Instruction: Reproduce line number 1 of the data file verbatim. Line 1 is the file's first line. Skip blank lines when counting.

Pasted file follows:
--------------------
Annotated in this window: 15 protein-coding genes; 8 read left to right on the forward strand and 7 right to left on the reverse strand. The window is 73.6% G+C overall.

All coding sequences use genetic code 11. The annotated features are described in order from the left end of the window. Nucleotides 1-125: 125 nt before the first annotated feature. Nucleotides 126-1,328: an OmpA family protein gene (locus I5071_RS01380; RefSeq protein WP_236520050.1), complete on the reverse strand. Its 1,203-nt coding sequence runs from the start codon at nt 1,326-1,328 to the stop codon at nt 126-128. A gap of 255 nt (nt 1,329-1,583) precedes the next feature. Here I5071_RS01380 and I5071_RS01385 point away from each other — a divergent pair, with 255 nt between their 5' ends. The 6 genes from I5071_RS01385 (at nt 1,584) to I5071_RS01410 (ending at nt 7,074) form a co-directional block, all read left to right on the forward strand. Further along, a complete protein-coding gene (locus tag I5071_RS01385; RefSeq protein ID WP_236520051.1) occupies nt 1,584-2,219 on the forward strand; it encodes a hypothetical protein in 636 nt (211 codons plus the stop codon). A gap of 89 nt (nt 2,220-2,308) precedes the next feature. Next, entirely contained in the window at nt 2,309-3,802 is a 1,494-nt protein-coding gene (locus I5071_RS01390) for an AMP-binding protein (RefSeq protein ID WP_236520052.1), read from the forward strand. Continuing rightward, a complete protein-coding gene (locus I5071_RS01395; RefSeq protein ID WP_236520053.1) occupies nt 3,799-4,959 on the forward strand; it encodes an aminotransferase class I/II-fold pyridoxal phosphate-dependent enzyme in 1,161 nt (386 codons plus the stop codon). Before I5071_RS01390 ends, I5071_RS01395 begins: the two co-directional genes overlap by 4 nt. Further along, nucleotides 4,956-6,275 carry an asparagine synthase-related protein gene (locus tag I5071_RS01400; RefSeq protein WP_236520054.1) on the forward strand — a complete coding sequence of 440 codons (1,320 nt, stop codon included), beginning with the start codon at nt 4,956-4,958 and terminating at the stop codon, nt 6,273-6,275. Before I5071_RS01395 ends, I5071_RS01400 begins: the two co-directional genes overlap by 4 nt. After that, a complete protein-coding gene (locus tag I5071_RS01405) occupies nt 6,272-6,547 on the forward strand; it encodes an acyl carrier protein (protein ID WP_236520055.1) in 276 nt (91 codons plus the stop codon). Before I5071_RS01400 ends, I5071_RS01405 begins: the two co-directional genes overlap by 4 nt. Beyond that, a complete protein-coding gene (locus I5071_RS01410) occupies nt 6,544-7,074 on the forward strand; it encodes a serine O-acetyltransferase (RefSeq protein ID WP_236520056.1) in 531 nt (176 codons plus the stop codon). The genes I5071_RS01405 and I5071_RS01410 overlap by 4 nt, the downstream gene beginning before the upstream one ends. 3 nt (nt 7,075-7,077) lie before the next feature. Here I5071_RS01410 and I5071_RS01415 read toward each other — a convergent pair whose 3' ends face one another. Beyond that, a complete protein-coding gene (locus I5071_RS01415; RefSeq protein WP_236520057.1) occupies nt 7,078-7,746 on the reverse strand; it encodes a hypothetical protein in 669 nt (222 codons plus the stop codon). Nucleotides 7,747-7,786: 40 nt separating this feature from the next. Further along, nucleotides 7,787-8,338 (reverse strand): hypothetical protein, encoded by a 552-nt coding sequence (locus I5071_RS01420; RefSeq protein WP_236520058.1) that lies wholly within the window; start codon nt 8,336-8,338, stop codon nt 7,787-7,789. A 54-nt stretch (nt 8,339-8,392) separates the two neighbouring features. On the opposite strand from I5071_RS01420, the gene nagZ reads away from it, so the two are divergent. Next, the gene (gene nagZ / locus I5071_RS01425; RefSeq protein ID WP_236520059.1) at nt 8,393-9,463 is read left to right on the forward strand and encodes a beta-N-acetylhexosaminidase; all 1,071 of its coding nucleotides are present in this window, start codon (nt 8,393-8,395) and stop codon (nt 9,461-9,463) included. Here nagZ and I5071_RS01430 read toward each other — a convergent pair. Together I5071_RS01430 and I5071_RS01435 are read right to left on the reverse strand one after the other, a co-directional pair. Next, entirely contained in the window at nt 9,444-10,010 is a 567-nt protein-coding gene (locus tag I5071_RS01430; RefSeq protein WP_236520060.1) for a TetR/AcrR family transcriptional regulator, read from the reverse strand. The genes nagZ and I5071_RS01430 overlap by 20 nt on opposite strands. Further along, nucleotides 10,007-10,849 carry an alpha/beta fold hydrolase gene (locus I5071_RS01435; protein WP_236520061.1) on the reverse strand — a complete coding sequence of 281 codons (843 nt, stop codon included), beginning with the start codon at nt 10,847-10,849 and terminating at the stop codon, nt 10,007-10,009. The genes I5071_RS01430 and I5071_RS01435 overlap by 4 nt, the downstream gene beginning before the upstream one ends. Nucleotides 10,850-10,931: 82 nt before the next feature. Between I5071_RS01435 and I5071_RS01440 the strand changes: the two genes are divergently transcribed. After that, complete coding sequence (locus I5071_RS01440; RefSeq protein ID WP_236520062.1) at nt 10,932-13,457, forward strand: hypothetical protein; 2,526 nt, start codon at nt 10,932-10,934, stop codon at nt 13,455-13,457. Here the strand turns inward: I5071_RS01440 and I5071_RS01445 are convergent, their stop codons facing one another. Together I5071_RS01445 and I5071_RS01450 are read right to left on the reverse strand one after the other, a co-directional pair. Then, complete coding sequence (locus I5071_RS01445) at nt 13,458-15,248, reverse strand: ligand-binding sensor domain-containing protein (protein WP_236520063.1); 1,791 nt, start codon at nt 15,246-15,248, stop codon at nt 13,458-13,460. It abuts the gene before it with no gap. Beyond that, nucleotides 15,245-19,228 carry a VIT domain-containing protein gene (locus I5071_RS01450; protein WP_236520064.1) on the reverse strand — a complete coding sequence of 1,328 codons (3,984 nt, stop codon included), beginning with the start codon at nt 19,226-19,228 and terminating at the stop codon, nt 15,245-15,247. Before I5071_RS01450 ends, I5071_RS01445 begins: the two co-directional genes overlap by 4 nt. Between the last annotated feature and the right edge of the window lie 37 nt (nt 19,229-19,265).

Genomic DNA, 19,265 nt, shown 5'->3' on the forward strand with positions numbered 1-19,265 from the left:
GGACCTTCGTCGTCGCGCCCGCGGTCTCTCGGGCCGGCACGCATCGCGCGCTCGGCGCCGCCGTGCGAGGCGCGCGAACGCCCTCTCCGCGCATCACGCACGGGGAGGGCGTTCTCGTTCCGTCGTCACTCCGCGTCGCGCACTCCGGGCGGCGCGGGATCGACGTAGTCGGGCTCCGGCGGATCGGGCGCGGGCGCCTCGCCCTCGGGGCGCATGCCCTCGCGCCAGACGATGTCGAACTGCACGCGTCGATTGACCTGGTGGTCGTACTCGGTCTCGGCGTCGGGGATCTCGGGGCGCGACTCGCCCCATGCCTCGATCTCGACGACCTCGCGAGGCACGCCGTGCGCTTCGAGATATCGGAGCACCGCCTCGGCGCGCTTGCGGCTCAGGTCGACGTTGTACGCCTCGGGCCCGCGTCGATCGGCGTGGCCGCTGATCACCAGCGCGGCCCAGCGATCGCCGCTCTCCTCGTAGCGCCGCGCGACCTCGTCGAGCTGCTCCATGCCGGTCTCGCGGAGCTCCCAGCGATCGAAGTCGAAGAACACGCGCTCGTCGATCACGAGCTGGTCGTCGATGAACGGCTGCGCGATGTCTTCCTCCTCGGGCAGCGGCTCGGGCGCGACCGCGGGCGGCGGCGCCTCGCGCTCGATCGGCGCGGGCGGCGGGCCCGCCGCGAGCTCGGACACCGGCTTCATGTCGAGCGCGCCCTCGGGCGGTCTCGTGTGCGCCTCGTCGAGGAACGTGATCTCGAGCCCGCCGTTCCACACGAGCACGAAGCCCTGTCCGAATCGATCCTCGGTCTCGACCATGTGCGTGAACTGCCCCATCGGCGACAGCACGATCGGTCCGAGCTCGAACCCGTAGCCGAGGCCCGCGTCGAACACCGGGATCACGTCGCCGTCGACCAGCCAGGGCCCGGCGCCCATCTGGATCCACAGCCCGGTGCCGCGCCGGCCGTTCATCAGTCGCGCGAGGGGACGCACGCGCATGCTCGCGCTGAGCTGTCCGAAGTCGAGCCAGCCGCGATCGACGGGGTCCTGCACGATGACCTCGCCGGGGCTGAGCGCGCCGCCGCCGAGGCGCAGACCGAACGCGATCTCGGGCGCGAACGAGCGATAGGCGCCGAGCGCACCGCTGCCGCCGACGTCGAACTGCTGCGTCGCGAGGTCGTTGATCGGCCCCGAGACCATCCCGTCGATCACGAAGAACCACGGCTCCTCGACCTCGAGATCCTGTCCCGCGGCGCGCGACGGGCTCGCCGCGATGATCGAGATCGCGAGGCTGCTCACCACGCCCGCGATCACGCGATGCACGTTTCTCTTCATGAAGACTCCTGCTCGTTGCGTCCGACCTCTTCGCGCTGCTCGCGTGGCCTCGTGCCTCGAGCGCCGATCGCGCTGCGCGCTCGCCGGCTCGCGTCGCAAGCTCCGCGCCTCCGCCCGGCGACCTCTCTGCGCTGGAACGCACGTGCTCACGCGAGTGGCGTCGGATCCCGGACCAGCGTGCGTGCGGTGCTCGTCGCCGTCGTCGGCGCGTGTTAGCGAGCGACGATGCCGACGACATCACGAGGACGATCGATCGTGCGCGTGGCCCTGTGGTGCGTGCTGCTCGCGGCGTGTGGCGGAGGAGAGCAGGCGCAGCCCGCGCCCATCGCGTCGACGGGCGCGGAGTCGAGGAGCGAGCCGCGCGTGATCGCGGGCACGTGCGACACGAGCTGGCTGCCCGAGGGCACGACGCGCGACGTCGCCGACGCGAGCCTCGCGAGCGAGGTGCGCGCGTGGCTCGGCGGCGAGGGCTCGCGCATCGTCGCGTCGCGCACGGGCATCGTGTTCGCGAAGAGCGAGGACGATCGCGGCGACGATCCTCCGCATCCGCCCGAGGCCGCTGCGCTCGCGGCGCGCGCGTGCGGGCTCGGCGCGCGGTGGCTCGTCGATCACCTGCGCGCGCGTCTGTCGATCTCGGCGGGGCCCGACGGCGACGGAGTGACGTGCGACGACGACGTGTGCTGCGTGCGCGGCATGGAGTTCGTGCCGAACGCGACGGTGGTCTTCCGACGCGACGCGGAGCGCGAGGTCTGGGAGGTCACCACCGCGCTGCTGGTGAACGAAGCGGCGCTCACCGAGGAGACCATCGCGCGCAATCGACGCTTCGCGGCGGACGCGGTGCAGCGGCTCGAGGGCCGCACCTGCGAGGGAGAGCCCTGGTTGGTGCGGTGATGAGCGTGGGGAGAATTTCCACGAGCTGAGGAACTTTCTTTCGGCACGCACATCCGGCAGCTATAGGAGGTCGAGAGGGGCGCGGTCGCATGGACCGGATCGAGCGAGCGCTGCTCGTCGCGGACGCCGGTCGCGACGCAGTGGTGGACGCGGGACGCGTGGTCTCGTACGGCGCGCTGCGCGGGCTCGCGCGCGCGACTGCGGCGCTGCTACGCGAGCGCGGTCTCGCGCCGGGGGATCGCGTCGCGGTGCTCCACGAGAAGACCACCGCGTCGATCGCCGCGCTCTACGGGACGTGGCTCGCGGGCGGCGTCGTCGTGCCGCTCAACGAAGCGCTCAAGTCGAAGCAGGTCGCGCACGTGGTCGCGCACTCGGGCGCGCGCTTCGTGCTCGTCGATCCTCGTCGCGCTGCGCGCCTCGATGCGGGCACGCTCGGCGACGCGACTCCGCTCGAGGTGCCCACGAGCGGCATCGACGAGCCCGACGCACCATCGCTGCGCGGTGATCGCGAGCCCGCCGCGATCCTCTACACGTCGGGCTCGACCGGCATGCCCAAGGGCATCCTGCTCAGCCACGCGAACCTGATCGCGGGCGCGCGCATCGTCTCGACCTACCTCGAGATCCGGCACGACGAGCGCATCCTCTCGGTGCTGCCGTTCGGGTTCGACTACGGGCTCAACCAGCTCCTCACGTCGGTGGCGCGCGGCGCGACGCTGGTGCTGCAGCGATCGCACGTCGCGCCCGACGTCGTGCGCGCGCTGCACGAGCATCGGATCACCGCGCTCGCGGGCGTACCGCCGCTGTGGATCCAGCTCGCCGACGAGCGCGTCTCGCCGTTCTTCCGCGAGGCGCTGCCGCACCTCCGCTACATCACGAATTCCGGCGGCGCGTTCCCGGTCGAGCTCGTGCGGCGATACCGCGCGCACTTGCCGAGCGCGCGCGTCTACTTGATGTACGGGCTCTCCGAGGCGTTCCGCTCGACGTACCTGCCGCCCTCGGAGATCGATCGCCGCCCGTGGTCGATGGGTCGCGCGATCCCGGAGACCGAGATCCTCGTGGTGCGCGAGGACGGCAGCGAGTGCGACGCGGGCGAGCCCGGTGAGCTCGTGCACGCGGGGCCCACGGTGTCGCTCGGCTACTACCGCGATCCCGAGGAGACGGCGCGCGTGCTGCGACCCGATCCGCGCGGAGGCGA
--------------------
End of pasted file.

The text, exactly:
Annotated in this window: 15 protein-coding genes; 8 read left to right on the forward strand and 7 right to left on the reverse strand. The window is 73.6% G+C overall.